Are you asking if you can refuse him use of the right of way on the basis that he has not used it for many years?
Thanks for your reply.
To answer you fully, I do need to see the wording to the right of way. Could you please let me have the wording?
I will await to hear from you further.
Hi, you can send it to***@******.***
Thanks for forwarding the Deed to my email.
Please give me time to go through it, and I will then reply to your enquiry.
I have now studied the Deed.
I note (first page of the Deed) that the right of way grants the owner of the Coach House a right of way on foot with or without animals for the purpose of gaining access to the garden. It then further states that this right of way is for "all purposes connected with the use occupation and enjoyment of the property as a private dwellinghouse". As the grant of the right of way is "FOR ALL PURPOSES CONNECTED WITH THE USE OF THE PROPERTY" then I'm afraid to say that just because an extension has been built on what used to be part of the garden does not prevent the neighbour from continuing with their use of the right of way. I agree that the wording stipulates "for the purpose of gaining access to the garden" but this wording was to show the physical dimensions of where the right of way was running, as opposed to the PURPOSE for which the right of way was granted. Any right of way attaches to a Property, and the further wording stating that this Right is for "all purposes connected with the use of the property" does mean that the neighbour's right of way can be used for any purpose, provided it is to gain access to and from the Coach House.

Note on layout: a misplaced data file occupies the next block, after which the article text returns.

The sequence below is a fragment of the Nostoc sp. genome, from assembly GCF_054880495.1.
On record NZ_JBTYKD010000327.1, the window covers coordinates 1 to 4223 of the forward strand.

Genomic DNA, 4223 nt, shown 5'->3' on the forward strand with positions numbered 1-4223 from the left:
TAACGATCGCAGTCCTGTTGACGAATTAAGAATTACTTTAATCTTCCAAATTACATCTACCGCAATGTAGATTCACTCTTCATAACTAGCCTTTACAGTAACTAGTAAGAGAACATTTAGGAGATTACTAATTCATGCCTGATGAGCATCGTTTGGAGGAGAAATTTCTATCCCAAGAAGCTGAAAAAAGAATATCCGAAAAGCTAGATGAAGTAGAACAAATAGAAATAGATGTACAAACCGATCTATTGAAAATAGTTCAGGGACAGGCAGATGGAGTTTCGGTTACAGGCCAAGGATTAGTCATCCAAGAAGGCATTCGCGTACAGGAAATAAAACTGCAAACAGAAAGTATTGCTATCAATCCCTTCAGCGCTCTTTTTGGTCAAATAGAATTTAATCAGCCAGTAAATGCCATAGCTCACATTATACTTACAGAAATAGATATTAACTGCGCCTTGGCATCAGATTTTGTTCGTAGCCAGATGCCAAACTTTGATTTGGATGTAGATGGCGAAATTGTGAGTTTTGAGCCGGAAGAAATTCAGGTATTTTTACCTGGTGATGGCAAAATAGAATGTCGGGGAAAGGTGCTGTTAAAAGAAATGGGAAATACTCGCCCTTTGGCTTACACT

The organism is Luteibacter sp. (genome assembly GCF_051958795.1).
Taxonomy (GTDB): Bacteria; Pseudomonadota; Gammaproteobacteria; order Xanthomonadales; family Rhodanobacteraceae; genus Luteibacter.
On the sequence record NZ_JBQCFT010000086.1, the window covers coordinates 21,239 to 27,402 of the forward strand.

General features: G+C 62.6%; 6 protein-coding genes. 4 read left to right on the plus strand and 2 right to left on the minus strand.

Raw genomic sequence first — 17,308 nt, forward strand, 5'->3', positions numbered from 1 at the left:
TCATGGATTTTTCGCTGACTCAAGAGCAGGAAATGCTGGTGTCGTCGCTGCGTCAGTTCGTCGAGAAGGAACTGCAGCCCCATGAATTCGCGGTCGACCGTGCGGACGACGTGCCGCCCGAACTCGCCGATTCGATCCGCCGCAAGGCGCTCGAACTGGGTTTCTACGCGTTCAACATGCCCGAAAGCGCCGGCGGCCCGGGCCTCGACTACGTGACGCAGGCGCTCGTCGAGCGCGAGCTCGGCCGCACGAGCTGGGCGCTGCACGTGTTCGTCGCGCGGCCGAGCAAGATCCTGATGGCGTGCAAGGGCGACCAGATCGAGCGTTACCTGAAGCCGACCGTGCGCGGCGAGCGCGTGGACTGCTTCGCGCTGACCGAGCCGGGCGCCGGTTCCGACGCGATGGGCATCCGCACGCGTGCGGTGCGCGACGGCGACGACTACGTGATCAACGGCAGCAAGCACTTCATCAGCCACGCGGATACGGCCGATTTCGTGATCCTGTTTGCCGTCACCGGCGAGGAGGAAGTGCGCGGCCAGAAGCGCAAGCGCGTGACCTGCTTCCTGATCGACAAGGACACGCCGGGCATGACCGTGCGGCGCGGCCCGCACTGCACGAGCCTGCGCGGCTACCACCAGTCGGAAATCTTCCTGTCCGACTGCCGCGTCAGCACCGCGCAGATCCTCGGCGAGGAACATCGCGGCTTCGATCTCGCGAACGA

As regards ***** ***** of way not having been used in recent times, I am afraid that the non use of a right of way is no legal basis to say that the right of way has been "surrendered".From a legal point of view, it is almost impossible to prove that someone has given up their right to use a right of way, unless that person has done some physical act to prevent the right of way being used and even then, the Courts have decided that the right of way could be "resurrected" if that party then removes the physical barrier preventing them from using the right of way. There has also been a Court case which decided that despite a right of way not being exercised for over 100 years, did not mean that the right of way had been surrendered.
Therefore, I am sorry to say that your neighbour does continue to have a right to use the right of way, and the fact that he will be using it to gain entrance to an extension, as opposed to the garden, does not make any difference, as they are still using it for the purpose of gaining access to the property and hence it is for the "use of their property".
I am sorry this s not the answer you were looking for.
However, if I have answered your question, I would be grateful if you could rate my answer.